For most LiDAR or point cloud users, terrain analysis is the ultimate objective, a process that requires the non-ground points to be initially identified and filtered from the data. Using the remaining ground points, a simple gridding process transforms the XYZ values into a raster Digital Elevation Model: a three-dimensional representation of bare earth. Many of Global Mapper’s advanced analysis functions are derived from this gridded data, including watershed delineation, line of sight analysis, and view shed modeling. For UAV-collected data, one of the most powerful and commonly used terrain-based functions is volume calculation. Global Mapper offers a variety of tools for this purpose from simple pile volume calculation, derived from delineating the bounds of the pile or depression, to the more complex cut-and-fill optimization process, in which the terrain is flattened to an elevation that equalizes the volume of material to be cut and filled.
The advent of UAV-collected, high-resolution point cloud data has led to a myriad of applications for the technology: from vegetation monitoring to archeology. To address the growing need to detect recognizable patterns within the data, several automatic reclassification tools have recently been integrated into the Global Mapper LiDAR Module. Points representing buildings, vegetation, and utility cables can be identified and reassigned to the appropriate LiDAR class. These reclassified points can then be used to extract or create 3D vector features (points, lines, or polygons) of the objects they represent. A manual extraction option is also available whereby custom lines or areas can be created using a series of cross-sectional views through a point cloud. Feature extraction can also be applied to imagery allowing patterns of pixel colors to be used as the basis for creating polygons.
Data exporting and sharing
No spatial data processing workflow is complete without addressing the essential requirement for sharing the outcome or results and, once again, Global Mapper is well-equipped for this task. Any collected or created data layers, regardless of format, can be easily reprojected and converted to meet the needs of the client. Cartographic layout tools are available for designing printed maps or for generating geospatial PDFs representing the project site. Global Mapper can even create a 3D PDF allowing anyone with a PDF reader to render a three-dimensional model of any 3D data. For UAV applications, one of the most interesting project visualization options in Global Mapper is the creation of a 3D flythrough. Created from the flight path of the UAV and, if applicable, integrating a video recorded during the mission, the display will render the video while following the flight progress on the 2D map. Even without the availability of an accompanying video, the 3D flythrough can be simulated using any loaded terrain or point cloud data and the 3D line feature that is used as the basis for the fly-through visualization can even be exported as a GPX file for use in the UAV’s navigation system.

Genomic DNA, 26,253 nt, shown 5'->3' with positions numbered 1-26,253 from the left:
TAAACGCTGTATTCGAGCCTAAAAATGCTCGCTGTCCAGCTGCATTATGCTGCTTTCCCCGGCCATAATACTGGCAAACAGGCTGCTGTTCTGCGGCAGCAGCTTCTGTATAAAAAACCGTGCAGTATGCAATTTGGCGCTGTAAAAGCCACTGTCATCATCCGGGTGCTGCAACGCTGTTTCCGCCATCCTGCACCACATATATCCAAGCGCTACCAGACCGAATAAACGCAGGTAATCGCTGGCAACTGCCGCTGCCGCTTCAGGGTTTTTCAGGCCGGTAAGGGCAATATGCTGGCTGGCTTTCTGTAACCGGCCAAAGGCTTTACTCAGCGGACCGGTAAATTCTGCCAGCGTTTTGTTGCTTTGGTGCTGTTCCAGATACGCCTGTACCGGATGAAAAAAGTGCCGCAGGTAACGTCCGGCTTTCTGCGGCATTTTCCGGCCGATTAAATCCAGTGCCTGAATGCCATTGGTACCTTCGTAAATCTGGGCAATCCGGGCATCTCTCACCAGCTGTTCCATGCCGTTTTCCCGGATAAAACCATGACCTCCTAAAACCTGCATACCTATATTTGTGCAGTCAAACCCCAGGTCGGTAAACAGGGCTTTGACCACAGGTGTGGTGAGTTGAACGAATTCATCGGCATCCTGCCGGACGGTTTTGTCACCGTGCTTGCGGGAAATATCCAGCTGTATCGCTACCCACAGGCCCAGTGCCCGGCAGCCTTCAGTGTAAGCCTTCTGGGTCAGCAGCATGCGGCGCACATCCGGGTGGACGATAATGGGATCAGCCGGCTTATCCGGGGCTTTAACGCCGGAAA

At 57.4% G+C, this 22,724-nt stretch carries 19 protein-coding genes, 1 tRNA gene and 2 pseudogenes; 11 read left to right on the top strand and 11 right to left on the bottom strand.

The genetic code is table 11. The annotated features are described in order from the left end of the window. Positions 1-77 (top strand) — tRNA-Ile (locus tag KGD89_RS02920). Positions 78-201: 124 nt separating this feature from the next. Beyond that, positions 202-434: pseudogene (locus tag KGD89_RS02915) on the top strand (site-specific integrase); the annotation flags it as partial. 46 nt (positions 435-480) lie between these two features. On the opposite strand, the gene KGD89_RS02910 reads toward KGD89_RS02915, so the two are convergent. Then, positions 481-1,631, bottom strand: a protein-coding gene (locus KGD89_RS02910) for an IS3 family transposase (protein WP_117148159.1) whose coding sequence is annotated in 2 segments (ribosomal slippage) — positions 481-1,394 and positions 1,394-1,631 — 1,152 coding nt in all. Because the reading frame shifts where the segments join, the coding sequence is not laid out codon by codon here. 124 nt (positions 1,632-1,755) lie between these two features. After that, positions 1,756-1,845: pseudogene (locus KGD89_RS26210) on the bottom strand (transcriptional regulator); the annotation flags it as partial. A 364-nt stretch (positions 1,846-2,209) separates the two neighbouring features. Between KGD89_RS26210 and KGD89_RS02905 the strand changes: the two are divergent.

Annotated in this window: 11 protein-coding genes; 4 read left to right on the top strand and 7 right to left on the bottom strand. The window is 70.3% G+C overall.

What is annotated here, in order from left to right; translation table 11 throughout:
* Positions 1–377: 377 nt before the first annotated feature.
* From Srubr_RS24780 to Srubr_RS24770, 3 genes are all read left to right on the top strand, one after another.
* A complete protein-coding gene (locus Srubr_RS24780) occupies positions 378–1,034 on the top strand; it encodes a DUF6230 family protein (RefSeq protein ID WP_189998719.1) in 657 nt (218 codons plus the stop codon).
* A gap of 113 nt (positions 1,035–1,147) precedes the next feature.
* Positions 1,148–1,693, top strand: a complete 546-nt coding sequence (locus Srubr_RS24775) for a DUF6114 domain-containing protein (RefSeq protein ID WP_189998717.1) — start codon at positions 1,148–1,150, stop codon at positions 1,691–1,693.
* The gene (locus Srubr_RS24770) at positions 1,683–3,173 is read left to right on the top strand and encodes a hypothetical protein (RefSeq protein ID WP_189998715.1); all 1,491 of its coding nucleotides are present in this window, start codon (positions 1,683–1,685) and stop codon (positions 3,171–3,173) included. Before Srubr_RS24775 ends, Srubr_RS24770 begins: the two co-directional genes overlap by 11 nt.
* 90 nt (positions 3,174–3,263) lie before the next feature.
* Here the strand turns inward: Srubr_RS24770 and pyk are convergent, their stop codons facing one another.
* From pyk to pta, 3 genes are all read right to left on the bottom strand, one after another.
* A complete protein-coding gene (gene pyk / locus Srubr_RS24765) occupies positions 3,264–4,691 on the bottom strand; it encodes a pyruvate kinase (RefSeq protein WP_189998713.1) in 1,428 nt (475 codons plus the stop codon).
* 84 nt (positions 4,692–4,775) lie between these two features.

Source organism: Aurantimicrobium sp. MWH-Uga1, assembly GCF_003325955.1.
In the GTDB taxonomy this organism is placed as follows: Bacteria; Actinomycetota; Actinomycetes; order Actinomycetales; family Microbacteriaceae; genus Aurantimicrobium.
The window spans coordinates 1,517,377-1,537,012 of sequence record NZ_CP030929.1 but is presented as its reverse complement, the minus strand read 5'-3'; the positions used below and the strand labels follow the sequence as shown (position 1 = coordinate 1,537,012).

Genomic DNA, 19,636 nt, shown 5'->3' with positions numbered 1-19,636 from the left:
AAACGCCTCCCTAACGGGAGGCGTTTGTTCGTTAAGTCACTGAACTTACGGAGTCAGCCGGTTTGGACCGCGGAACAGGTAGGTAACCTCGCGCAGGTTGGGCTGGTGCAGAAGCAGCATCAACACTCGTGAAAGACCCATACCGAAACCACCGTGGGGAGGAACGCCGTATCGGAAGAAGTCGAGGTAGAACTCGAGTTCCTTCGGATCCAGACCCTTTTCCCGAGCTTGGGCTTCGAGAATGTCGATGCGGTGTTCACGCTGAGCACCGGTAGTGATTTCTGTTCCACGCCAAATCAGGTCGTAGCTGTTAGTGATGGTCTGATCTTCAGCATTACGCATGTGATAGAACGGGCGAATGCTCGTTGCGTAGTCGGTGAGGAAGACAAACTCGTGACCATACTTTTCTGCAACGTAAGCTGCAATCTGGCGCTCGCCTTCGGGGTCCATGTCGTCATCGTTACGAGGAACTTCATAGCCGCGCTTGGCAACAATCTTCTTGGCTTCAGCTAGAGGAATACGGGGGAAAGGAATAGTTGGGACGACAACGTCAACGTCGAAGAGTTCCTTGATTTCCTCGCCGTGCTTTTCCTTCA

Global Mapper has become an essential application for many research organizations and pioneering companies in the professional UAV field. As Global Mapper continues its evolutionary development, these users will play a pivotal role in shaping the software’s functional makeup to ensure it is meeting the needs of the UAV community at large. If you are not currently using Global Mapper, why not download a free trial copy.
David McKittrick is a Senior Application Specialist at Blue Marble Geographics in Hallowell, Maine. A graduate of the University of Ulster in Northern Ireland, McKittrick has spent over 25 years in the field of GIS and mapping, focusing on the application and implementation spatial technology. McKittrick has designed and delivered hundreds of GIS training classes, seminars, and presentations and has authored dozens of articles and papers for a variety industry and trade publications.